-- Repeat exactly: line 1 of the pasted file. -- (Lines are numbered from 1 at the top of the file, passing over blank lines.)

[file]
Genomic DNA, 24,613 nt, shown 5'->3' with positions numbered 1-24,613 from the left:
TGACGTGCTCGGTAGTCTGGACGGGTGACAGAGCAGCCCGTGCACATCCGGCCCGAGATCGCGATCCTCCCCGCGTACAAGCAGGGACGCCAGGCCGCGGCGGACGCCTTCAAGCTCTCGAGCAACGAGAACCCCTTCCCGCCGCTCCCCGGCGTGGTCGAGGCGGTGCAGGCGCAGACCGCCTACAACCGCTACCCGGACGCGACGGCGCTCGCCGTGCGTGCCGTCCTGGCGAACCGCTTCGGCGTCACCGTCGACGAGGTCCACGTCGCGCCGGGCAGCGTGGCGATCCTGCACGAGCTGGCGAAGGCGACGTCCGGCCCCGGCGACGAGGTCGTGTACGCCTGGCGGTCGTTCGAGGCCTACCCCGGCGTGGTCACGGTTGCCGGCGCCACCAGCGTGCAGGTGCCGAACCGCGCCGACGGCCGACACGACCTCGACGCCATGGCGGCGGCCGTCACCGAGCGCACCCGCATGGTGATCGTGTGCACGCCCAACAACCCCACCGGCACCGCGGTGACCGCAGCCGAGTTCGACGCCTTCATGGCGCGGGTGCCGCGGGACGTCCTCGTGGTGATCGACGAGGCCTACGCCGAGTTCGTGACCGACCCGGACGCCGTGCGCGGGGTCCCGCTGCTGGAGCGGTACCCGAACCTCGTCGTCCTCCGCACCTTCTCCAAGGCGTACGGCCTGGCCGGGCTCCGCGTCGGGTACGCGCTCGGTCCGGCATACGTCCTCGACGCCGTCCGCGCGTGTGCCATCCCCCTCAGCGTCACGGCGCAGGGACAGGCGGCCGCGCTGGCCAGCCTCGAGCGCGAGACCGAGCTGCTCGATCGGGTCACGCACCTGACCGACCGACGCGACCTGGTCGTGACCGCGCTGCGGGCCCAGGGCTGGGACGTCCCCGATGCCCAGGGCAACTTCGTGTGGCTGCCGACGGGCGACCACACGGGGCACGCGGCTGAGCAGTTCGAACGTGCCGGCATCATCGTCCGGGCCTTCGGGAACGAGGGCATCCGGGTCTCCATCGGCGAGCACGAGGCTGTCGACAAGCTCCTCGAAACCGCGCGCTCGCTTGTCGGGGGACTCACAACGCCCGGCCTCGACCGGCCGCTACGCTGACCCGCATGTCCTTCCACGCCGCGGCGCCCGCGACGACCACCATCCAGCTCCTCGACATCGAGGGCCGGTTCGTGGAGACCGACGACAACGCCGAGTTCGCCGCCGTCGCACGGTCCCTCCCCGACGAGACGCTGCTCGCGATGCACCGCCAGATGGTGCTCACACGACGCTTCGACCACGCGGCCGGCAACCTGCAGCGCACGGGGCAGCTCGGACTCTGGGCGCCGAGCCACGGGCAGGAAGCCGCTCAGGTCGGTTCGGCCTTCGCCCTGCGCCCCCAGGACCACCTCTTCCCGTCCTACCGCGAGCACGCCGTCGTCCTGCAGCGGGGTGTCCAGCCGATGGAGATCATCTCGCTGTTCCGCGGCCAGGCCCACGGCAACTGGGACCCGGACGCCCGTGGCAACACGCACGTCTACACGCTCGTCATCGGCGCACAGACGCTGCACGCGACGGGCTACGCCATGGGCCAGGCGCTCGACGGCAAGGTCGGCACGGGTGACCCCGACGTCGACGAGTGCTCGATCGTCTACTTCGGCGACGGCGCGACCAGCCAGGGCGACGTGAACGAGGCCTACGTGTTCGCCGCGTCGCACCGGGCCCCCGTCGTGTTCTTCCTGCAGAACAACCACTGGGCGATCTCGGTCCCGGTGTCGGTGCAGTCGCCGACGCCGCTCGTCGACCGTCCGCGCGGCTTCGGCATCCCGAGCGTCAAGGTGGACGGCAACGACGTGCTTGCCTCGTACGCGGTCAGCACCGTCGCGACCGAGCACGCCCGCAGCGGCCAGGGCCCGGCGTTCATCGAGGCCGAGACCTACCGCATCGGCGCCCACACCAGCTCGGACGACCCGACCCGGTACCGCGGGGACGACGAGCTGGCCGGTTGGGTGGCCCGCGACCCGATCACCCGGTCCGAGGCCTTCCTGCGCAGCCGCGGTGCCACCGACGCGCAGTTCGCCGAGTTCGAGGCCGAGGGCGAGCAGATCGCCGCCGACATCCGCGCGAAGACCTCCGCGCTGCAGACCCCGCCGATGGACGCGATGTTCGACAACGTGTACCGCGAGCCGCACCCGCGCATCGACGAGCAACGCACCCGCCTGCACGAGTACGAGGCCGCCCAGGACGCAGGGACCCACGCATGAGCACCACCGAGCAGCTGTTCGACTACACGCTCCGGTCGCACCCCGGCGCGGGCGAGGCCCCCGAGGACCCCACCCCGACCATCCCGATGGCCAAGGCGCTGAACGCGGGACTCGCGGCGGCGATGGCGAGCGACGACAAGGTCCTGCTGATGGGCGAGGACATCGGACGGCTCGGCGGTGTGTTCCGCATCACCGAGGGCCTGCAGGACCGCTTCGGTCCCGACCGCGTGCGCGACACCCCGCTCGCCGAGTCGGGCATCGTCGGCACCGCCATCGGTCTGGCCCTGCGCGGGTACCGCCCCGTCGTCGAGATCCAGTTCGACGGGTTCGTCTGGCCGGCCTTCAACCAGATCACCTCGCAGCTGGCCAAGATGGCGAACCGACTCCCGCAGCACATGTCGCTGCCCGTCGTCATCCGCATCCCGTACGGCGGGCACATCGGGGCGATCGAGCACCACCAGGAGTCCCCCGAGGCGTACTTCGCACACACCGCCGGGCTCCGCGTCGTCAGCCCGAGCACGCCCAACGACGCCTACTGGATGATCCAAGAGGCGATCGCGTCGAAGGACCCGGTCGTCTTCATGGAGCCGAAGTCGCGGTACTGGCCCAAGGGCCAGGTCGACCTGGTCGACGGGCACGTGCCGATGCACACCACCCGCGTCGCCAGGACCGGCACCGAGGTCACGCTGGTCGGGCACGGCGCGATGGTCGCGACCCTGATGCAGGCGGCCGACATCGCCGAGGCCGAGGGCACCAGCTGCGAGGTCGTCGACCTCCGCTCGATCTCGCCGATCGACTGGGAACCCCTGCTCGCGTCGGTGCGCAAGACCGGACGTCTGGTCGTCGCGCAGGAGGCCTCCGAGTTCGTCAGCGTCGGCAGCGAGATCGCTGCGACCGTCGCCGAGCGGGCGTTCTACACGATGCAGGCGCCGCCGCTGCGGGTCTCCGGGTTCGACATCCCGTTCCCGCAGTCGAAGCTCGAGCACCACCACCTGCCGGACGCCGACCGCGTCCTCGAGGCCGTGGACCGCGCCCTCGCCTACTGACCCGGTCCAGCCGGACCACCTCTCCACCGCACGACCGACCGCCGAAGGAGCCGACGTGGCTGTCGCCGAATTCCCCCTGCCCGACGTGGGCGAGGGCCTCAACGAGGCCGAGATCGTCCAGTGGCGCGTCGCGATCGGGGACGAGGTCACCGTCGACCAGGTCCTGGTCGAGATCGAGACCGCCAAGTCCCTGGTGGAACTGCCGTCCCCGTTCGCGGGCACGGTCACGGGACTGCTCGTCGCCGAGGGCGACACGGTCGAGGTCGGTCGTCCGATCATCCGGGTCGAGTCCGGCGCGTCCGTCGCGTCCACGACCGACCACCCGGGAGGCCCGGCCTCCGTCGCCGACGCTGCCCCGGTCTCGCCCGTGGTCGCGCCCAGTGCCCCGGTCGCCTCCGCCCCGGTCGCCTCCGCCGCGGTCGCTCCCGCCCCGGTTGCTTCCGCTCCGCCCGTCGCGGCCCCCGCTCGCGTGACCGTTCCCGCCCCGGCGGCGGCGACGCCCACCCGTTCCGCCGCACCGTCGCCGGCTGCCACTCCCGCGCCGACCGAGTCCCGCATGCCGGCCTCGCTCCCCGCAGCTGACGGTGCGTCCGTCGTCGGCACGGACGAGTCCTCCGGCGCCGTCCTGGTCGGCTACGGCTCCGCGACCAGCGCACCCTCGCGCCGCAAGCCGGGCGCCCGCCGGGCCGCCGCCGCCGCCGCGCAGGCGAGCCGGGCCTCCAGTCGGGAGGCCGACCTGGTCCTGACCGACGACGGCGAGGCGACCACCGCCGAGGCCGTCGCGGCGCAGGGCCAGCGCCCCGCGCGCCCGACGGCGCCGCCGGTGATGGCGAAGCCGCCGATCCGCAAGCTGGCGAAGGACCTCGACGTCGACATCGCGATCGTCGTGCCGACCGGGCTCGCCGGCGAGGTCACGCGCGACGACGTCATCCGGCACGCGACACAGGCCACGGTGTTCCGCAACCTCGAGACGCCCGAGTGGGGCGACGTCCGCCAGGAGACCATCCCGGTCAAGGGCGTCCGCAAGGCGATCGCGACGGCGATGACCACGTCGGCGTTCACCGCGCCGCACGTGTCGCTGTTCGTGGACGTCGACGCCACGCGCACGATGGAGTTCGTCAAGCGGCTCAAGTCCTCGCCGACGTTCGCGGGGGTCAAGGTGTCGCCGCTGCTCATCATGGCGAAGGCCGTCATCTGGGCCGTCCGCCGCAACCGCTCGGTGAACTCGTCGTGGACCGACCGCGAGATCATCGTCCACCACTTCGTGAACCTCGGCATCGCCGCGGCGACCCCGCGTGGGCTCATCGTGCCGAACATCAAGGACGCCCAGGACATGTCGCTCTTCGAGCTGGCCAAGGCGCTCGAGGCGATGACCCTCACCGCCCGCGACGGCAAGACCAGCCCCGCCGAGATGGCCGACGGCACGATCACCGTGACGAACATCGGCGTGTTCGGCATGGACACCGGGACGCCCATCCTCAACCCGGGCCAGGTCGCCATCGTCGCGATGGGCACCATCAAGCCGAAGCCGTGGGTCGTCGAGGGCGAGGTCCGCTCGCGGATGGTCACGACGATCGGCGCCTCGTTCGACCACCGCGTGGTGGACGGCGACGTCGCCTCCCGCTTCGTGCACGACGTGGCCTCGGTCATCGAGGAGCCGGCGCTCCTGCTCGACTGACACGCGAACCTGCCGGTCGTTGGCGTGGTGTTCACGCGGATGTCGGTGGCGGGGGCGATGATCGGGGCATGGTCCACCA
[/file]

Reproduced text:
Genomic DNA, 24,613 nt, shown 5'->3' with positions numbered 1-24,613 from the left: